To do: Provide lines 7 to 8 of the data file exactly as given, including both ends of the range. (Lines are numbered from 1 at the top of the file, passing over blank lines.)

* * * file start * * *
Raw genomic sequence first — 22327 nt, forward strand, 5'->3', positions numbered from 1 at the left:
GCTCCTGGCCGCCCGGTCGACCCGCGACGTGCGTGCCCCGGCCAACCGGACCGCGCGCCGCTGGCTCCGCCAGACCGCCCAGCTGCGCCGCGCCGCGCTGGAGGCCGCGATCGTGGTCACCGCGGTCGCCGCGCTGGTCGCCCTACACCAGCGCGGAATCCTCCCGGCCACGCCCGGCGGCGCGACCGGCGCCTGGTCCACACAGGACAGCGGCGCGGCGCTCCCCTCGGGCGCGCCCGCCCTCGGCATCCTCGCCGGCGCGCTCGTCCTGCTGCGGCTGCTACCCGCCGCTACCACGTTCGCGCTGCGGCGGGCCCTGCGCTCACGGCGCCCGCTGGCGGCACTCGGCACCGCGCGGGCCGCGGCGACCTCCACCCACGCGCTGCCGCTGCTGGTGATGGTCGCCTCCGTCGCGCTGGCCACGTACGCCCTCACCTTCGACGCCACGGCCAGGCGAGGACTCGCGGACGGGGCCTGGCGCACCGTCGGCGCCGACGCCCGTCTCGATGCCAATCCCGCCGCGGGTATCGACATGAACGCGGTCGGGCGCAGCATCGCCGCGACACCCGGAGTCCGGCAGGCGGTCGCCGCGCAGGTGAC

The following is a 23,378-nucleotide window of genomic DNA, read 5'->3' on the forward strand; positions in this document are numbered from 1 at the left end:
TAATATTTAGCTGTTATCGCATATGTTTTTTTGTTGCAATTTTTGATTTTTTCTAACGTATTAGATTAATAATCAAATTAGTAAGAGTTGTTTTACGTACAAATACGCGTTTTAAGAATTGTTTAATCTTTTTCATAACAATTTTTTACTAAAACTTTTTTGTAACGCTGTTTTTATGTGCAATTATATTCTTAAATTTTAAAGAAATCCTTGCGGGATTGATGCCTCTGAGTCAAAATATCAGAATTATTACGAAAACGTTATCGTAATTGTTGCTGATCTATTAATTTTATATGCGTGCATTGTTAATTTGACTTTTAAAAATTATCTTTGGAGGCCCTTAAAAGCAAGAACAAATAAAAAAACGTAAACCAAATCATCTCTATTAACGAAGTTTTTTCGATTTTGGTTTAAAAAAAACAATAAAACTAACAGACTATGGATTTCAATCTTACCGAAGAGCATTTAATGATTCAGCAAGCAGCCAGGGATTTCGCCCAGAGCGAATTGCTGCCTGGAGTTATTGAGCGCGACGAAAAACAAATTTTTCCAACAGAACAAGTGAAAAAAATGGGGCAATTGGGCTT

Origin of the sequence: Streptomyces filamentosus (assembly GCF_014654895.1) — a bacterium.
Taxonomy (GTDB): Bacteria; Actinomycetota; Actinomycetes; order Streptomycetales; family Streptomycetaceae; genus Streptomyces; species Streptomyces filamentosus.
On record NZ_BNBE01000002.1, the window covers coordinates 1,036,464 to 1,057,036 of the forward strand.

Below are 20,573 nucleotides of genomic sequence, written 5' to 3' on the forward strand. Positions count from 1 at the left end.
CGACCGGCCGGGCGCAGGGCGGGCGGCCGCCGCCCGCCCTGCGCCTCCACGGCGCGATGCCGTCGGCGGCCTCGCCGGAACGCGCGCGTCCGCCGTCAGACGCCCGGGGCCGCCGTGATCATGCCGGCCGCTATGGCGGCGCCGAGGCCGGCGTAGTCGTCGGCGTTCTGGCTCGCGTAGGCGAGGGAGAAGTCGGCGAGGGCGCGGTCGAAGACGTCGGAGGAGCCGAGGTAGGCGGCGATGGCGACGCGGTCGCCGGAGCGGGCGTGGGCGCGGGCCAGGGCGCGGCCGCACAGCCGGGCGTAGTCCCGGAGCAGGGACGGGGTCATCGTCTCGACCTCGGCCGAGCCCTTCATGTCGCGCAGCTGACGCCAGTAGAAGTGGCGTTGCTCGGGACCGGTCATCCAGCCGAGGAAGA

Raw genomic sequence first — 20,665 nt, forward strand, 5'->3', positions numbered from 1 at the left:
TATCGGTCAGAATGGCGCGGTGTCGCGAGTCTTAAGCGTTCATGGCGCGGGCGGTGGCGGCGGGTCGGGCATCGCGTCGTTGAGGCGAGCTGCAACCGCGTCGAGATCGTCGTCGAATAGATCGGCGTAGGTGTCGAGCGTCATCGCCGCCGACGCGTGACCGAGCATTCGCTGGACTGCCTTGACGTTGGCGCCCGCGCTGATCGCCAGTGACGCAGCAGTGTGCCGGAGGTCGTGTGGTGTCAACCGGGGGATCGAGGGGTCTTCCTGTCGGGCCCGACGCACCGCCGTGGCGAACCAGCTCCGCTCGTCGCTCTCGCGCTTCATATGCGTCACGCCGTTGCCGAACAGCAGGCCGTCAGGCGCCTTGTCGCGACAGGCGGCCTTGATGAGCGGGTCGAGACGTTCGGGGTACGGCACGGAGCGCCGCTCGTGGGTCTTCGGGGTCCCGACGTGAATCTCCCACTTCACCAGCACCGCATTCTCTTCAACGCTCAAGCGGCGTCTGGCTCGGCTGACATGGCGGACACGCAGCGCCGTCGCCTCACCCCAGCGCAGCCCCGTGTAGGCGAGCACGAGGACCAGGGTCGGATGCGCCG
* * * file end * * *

On record NZ_BNBE01000002.1, the window covers coordinates 1,036,464 to 1,057,036 of the forward strand.

Below are 20,573 nucleotides of genomic sequence, written 5' to 3' on the forward strand. Positions count from 1 at the left end.